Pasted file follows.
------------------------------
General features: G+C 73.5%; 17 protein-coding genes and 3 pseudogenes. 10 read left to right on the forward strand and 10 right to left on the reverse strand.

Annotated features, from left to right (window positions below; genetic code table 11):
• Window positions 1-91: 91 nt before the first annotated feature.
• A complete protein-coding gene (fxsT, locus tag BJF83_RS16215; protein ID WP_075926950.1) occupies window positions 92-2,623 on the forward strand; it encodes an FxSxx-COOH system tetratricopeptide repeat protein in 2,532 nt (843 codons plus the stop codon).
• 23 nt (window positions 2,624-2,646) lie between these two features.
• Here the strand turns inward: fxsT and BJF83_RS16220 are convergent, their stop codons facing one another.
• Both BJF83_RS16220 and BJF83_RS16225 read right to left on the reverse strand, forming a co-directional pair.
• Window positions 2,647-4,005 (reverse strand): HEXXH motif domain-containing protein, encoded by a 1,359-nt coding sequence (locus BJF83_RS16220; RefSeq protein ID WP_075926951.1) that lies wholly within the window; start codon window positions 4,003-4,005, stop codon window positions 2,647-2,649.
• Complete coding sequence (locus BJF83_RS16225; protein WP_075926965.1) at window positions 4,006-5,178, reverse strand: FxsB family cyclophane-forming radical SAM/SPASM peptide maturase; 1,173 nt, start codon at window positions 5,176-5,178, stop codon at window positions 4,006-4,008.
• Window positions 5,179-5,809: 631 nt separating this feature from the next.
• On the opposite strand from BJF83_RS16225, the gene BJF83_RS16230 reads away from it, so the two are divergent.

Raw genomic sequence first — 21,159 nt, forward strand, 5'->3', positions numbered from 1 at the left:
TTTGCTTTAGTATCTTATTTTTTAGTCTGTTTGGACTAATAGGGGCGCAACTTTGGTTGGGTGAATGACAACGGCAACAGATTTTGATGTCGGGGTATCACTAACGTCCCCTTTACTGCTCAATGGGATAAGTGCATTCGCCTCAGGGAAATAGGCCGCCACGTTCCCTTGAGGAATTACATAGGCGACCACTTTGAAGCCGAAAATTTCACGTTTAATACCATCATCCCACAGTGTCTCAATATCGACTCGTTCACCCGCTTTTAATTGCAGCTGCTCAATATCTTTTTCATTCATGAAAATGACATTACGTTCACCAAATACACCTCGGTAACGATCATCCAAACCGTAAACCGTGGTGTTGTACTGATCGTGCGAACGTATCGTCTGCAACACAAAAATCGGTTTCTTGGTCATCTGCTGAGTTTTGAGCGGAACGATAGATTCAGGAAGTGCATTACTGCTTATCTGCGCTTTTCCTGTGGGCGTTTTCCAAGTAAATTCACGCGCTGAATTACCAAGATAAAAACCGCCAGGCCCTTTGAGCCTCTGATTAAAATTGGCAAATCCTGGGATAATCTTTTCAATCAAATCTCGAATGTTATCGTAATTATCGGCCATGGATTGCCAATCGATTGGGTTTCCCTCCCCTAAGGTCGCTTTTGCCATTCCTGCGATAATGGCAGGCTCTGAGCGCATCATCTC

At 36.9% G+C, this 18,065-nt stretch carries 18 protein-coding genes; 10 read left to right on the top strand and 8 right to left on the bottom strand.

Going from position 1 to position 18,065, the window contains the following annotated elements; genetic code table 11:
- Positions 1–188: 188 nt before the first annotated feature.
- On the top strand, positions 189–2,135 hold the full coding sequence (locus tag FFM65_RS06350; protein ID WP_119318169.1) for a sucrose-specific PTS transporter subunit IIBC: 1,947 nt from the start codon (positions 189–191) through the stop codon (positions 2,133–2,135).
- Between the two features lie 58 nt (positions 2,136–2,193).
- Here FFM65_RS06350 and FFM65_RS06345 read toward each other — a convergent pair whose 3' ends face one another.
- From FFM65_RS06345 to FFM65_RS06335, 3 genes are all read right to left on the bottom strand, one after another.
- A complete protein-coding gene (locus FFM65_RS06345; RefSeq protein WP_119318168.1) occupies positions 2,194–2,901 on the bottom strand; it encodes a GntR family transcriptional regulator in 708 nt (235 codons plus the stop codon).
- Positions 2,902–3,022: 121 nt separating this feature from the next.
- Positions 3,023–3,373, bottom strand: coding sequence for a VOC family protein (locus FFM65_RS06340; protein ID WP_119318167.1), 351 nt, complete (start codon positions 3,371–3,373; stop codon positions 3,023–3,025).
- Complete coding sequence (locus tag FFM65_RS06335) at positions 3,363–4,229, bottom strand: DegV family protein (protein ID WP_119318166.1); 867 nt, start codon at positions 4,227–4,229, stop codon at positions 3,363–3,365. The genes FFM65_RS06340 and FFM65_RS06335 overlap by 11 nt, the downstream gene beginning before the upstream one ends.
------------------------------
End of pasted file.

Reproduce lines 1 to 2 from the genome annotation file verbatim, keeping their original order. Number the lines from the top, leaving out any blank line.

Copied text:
General features: G+C 73.5%; 17 protein-coding genes and 3 pseudogenes. 10 read left to right on the forward strand and 10 right to left on the reverse strand.

Annotated features, from left to right (window positions below; genetic code table 11):